CANADIAN RAILWAY OFFICE OF ARBITRATION
CASE NO. 3378
Heard in Montreal, Thursday, 16 October 2003
CANADIAN PACIFIC RAILWAY COMPANY
BROTHERHOOD OF MAINTENANCE OF WAY EMPLOYEES
Dismissal of Mr. W. Robinson.
BROTHERHOOD'S STATEMENT OF ISSUE:
On December 31, 2002, the grievor received from the Company a form 104 dated December 30, 2002 that stated that the grievor was dismissed from Company service for "possessing and consuming alcohol in Company boarding cars and being under the influence of alcohol when reporting for [his] normal assignment." The Brotherhood grieved.
The Union contends that: (1.) Prior to dismissal, the grievor had a perfect discipline record; (2.) The evidence presented by the Company against the grievor was at least circumstantial; (3.) The Company was in violation of procedure as outlined in Section 18.3 of Agreement No. 41; (.) The discipline assessed the grievor was excessive and unwarranted in the circumstances.
The Union requests that: the grievor be reinstated forthwith, without loss of seniority and with full compensation for all wages and benefits lost as a result of this matter.
The Company denies the Union's contentions and declines the Union's request.
FOR THE BROTHERHOOD:
There appeared on behalf of the Company:
- Manager, Labour Relations, Calgary
And on behalf of the Brotherhood:
- Counsel, Ottawa
AWARD OF THE ARBITRATOR
Upon a thorough review of the evidence the Arbitrator is satisfied that the grievor, Labourer W. Robinson, did present himself for work severely under the influence of alcohol on the evening of October 4, 2002. The evidence before the Arbitrator confirms that at that time Mr. Robinson was observed at close quarters by a number of fellow employees and supervisors who formed the opinion that he was inebriated, and that it would be unsafe for him to work in that condition.
It should be stressed that it is rare for this Office to hear evidence of fellow employees inculpating another employee in an accusation of intoxication on the job. By the same token, when such accusations are made in a credible fashion, they are invariably prompted by genuine concerns as to workplace safety, including possible harm to the inebriated employee himself.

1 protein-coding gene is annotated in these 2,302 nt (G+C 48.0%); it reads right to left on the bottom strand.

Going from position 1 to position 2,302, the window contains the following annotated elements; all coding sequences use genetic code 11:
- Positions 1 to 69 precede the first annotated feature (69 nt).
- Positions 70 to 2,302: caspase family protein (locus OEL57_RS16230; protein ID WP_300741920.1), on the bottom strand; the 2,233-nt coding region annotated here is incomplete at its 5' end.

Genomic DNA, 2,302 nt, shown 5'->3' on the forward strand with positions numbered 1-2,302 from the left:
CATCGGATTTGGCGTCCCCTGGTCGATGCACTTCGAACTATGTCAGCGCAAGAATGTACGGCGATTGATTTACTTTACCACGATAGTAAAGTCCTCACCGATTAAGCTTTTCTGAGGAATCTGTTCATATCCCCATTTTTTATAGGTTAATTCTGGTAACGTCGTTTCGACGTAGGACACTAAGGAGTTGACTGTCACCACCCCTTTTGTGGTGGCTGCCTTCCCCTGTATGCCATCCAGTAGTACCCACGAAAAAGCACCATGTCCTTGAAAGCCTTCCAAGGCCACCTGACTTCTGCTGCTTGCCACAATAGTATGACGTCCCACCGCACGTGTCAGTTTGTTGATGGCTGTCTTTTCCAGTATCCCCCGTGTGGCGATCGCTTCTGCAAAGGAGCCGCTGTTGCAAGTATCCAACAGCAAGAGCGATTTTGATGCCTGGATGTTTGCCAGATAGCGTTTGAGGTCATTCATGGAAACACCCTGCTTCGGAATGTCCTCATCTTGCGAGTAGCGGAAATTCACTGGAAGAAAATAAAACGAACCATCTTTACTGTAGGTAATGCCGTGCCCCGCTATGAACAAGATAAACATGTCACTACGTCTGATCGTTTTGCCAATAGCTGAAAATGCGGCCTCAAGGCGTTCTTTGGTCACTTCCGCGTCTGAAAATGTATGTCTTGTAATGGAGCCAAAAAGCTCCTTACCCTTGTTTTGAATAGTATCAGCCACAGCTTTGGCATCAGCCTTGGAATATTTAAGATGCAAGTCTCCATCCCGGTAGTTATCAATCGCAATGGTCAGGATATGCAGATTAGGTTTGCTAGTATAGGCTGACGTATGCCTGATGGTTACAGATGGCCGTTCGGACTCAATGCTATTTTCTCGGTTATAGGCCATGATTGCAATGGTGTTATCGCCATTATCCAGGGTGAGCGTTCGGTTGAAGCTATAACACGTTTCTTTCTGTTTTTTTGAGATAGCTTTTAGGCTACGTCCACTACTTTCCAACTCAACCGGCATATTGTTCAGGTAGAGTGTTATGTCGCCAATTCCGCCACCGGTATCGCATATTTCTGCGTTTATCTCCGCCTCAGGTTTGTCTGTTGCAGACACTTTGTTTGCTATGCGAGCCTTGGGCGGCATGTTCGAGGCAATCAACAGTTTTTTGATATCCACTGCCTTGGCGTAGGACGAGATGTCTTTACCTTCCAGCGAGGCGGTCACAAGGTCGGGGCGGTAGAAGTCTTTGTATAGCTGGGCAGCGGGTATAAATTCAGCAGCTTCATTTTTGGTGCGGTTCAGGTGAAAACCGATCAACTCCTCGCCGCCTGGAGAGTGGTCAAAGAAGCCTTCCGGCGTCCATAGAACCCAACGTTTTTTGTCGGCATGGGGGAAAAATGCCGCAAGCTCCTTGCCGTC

When first confronted by Deputy Supervisor Daniel G. Charbonneau, who noticed a smell of alcohol coming from Mr. Robinson, the grievor denied that he had been drinking and stated that he was willing to undergo a breathalyser or blood test to prove it. When Mr. Charbonneau took the grievor up on that suggestion, and drove him to a local hospital for a blood test, Mr. Robinson changed his position, asserting that such a test would be contrary to his rights and that, in any event, he had a great fear of needles.
At the arbitration hearing, as well as during the disciplinary investigation, Mr. Robinson suggested that he was the victim of a conspiracy by other employees. He also expressed the alternative theory that others may have erroneously believed that he had consumed alcohol because he had with him a backpack containing empty bottles and cans, including beer bottles and cans, which he had collected from the roadside.
The Arbitrator does not find the testimony of Mr. Robinson to be credible. As noted above, the corroborated evidence of several employees and supervisors placed the grievor in a position which required him to give a credible and compelling explanation for his apparent condition. For reasons touched upon in prior awards of this Office, his initial suggestion of a willingness to undertake a breathalyser or blood test, and his subsequent refusal to carry out that option when his suggestion was taken seriously, leaves him vulnerable to obvious adverse inferences with respect to his true condition.
On the whole I am satisfied that the Company has discharged the onus of establishing that the grievor was intoxicated at the commencement of his tour of duty on October 4, 2002. Given the grievor's obvious refusal to accept responsibility for his actions, and his lack of candour, this is not a circumstance which would justify a substitution of penalty.
The grievance is therefore dismissed.
|October 21, 2003||
(signed) MICHEL G. PICHER|